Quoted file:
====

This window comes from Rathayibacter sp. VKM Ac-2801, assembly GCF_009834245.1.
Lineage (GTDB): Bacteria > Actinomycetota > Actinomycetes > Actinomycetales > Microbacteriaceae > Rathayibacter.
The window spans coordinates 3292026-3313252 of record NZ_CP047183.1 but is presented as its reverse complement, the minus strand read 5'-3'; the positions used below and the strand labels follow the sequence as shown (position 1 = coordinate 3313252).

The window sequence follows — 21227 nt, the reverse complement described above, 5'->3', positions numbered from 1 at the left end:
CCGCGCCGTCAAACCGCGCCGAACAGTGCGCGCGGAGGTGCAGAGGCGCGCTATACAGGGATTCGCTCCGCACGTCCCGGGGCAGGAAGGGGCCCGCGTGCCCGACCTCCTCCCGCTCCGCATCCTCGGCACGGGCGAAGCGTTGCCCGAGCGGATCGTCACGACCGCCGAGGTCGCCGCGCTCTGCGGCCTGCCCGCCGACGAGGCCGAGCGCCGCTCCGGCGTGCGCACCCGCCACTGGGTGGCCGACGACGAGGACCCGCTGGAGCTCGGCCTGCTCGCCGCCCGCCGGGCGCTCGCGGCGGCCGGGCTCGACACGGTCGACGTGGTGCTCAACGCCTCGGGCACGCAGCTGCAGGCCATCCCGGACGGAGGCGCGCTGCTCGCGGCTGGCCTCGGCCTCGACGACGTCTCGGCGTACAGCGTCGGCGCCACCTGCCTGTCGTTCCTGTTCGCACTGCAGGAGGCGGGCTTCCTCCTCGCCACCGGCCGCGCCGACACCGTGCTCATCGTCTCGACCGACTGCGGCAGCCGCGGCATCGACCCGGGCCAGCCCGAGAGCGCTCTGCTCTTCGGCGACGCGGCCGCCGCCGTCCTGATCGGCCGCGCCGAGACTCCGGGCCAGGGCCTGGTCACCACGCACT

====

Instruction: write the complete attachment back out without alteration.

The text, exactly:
This window comes from Rathayibacter sp. VKM Ac-2801, assembly GCF_009834245.1.
Lineage (GTDB): Bacteria > Actinomycetota > Actinomycetes > Actinomycetales > Microbacteriaceae > Rathayibacter.
The window spans coordinates 3292026-3313252 of record NZ_CP047183.1 but is presented as its reverse complement, the minus strand read 5'-3'; the positions used below and the strand labels follow the sequence as shown (position 1 = coordinate 3313252).

The window sequence follows — 21227 nt, the reverse complement described above, 5'->3', positions numbered from 1 at the left end:
CCGCGCCGTCAAACCGCGCCGAACAGTGCGCGCGGAGGTGCAGAGGCGCGCTATACAGGGATTCGCTCCGCACGTCCCGGGGCAGGAAGGGGCCCGCGTGCCCGACCTCCTCCCGCTCCGCATCCTCGGCACGGGCGAAGCGTTGCCCGAGCGGATCGTCACGACCGCCGAGGTCGCCGCGCTCTGCGGCCTGCCCGCCGACGAGGCCGAGCGCCGCTCCGGCGTGCGCACCCGCCACTGGGTGGCCGACGACGAGGACCCGCTGGAGCTCGGCCTGCTCGCCGCCCGCCGGGCGCTCGCGGCGGCCGGGCTCGACACGGTCGACGTGGTGCTCAACGCCTCGGGCACGCAGCTGCAGGCCATCCCGGACGGAGGCGCGCTGCTCGCGGCTGGCCTCGGCCTCGACGACGTCTCGGCGTACAGCGTCGGCGCCACCTGCCTGTCGTTCCTGTTCGCACTGCAGGAGGCGGGCTTCCTCCTCGCCACCGGCCGCGCCGACACCGTGCTCATCGTCTCGACCGACTGCGGCAGCCGCGGCATCGACCCGGGCCAGCCCGAGAGCGCTCTGCTCTTCGGCGACGCGGCCGCCGCCGTCCTGATCGGCCGCGCCGAGACTCCGGGCCAGGGCCTGGTCACCACGCACT